Hartford, Conn. - In recent weeks the professional sports world witnessed several class-act athletes rise to the top of their respective sports. From Jeremy Lin to Tim Tebow, highlighted athletes are becoming positive role models and men with strong Christian values. The Trinity College campus holds an athlete with equally strong character in their basketball captain, 6-foot-8 center Chris Applegate (High Point, N.C), the only senior on a roster that includes 11 first year students. After sitting down with Chris, I got to witness first hand the class with which he comports himself and how he handles the responsibility of being a leader.
Q: What do you attribute most to your great career at Trinity?
A: I have to attribute all my success at Trinity to my Lord and Savior Jesus Christ. He gave me the ability and strength to go out and give it my all everyday, and stick with it even when times were so hard. Without Him, I would have never made it and been where I am today. I have always believed in my teammates. For my first three years, I had great guys to look up to who really set the bar high for myself and for the program. It was a very rewarding and learning experience to learn from so many guys who gave their all into every practice and every game. And now this year with so many new faces and young guys, a strong core remained behind to carry on the foundation of the team.
Q: Your the 16th Trinity player ever to record 500 rebounds. Does achieving this mark mean a lot to you?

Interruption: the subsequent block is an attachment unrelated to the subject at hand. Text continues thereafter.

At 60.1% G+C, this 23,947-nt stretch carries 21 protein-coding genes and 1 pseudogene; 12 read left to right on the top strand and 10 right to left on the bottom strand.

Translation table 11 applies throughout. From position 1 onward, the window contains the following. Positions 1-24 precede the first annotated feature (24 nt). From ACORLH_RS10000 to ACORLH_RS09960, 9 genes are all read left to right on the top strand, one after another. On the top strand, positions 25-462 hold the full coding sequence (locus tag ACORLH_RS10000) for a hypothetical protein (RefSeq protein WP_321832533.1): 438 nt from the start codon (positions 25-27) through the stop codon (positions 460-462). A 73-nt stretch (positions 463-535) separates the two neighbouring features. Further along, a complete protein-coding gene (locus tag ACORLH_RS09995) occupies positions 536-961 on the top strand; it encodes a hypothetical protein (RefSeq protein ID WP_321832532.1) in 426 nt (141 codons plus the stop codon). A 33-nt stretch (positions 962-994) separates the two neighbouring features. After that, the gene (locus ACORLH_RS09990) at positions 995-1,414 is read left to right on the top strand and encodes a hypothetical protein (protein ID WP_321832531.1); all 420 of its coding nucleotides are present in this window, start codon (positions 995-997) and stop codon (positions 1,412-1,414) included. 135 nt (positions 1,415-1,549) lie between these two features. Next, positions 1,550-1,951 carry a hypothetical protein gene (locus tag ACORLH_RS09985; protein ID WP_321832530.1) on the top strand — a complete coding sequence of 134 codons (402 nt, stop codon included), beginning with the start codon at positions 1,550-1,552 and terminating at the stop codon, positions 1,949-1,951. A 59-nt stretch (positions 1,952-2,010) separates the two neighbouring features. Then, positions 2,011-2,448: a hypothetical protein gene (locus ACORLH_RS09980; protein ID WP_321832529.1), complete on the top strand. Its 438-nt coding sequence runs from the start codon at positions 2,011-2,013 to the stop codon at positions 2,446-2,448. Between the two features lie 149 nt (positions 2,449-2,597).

A: Honestly, with regards to the 500 rebounds I did not even know about the stat until I heard about it on Senior Day. I thought it was pretty cool, but I didn't even think twice. I was definitely proud of the accomplishment, but basketball is a team game, and yet again, this would not have been possible whatsoever without the guys I have had around me.
Q: You're involved in Teach for America. Will you incorporate any basketball references in your lesson plans to keep the kids interested?
A: I am certainly going to draw on as many basketball and athletic references as I can when teaching, especially if my students are drawn and intrigued to the sport. I remember growing up and looking at basketball players as super heroes. If there are still kids out there like me, which I'm sure there are, I will use as many basketball references and descriptions as I can. Basketball is what got me through the day as a kid, so the opportunity to hear something new about it in class would definitely make me more interested in school. Kids will learn and have fun when they can relate to their subject matter
Q: You've seen three coaches come through the Trinity basketball circuit. Do you sometimes feel you are the most tenured Bantam basketball player?